Every year the Smithsonian Folklife Festival takes over the National Mall for two weeks in late June and early July.
Sunday I braced the grey skies and walked from Foggy Bottom down to the National Mall, just in front of the Capitol Building, where I was met by thousands of visitors – mostly young families and children plodding around on the grass.
In a promotional video, Richard Kurin, the Director at the Smithsonian Center for Folklife and Cultural Heritage, described the annual event as “[A] living, cultural heritage exposition,” and his description was right on queue.
When I first arrived at 11 am I listened to members of the Ballumbrosio family from the Afro-Peruvian band “Tutuma” and the family from the Cumbia-Amazonica band “Los Wembler’s” speak about passing songs and musical style throughout generations.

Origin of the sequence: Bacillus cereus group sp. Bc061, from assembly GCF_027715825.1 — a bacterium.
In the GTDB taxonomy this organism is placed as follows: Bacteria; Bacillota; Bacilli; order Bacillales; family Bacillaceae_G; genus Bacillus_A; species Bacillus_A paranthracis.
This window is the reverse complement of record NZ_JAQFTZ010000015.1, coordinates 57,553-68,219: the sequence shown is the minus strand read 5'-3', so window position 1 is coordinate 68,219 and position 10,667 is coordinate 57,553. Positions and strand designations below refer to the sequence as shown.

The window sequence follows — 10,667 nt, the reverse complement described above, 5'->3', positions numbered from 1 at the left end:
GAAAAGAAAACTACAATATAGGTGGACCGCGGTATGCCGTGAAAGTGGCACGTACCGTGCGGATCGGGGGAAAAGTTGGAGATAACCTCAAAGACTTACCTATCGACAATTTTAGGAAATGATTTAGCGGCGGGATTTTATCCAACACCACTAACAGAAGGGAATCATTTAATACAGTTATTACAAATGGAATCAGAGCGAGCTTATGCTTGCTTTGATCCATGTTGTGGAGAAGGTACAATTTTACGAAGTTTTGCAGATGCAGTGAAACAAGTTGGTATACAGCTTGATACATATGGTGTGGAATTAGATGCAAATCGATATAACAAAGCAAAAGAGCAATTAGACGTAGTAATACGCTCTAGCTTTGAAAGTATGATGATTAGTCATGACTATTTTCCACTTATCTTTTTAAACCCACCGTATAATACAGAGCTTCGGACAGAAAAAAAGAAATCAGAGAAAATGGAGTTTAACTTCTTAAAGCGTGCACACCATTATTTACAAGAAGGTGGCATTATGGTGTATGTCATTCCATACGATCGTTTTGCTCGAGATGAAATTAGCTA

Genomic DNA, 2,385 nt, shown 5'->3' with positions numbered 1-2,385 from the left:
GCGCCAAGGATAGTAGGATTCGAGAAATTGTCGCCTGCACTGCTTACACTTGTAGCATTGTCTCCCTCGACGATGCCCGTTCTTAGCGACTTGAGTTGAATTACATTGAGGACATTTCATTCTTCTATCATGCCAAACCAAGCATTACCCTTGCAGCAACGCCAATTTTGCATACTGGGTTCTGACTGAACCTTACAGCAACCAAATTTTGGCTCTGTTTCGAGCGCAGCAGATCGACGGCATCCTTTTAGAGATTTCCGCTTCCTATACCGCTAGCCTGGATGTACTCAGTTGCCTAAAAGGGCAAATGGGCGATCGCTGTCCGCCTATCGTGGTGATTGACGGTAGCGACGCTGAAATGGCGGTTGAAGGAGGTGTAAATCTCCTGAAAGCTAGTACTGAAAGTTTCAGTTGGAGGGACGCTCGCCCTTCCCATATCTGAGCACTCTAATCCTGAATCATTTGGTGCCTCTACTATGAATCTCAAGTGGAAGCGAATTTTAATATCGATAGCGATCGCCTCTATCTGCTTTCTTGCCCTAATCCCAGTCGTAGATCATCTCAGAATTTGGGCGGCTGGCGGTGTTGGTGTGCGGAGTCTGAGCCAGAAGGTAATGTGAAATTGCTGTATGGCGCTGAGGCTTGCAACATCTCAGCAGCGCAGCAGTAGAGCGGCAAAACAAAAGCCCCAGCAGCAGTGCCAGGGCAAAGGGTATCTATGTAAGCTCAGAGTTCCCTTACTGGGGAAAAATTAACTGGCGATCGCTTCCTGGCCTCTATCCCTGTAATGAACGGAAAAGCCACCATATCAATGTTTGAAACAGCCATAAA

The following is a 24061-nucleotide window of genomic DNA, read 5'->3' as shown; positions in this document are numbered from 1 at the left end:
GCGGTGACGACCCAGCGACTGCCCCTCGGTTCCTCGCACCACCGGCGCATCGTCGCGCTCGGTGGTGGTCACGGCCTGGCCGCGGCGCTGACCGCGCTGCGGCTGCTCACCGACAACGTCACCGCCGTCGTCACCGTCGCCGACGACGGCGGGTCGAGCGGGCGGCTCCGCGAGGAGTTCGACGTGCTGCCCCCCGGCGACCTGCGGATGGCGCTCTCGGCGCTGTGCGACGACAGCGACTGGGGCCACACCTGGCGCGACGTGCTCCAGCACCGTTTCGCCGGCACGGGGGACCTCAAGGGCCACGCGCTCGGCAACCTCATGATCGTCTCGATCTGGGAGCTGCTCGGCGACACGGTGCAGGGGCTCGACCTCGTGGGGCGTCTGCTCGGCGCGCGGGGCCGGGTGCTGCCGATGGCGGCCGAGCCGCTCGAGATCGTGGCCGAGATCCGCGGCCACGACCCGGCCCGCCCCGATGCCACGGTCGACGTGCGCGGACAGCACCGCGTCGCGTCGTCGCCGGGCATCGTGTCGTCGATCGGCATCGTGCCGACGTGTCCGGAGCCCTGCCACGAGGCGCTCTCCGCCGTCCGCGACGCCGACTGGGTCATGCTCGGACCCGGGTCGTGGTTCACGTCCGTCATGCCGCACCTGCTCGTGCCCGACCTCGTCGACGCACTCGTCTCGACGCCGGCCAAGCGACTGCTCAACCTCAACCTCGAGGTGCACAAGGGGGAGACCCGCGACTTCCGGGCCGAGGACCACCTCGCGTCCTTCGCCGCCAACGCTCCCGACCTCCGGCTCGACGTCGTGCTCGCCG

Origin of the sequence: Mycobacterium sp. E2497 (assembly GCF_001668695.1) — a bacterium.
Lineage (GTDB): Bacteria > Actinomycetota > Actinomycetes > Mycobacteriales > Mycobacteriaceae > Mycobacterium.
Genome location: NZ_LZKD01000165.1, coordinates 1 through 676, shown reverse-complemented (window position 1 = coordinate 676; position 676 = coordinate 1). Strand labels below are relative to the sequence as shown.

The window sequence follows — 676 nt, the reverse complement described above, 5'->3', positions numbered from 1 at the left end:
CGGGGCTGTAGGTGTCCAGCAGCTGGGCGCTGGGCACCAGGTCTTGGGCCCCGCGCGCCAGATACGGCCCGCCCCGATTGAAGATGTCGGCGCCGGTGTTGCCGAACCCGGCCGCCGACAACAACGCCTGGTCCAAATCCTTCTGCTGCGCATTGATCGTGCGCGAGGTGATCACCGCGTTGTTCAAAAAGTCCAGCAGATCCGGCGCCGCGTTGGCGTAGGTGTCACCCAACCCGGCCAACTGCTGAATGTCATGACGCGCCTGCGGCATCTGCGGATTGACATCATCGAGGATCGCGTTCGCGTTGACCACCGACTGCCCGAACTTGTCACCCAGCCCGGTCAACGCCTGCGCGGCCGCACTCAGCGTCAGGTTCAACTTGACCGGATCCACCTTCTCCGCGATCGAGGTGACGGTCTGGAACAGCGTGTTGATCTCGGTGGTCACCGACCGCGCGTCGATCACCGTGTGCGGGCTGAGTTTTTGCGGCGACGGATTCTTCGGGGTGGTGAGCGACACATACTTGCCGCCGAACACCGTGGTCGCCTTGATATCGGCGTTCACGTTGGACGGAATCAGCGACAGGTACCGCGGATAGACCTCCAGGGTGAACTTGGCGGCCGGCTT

Next I listened in on Wilde Moran discuss his personal story as a rancher in Peru, who, during his honeymoon in the United States, decided that he wanted to move here and open their own ranch in Gainesville, VA.
After listening to Moran, the smell of chicken and potatoes made its way to the stage, and I joined in line to watch The Catacora sisters from Tradiciones Carumenas demonstrate how they make a traditional cornmeal soup, after which I bought myself a smorgasbord of delicious, traditional Peruvian foodstuffs.
To end my day, I walked over to the center of the National Mall, with the Capitol Building directly in front of me, and watched the Wachiperi men of the Peruvian Amazon demonstrate their archery skills!
All in all, the festival was a fantastic experience! I got to see real members of real cultures around the world demonstrate their crafts, tell their stories, and share their food. The festival continues next week, and I highly recommend you stop by!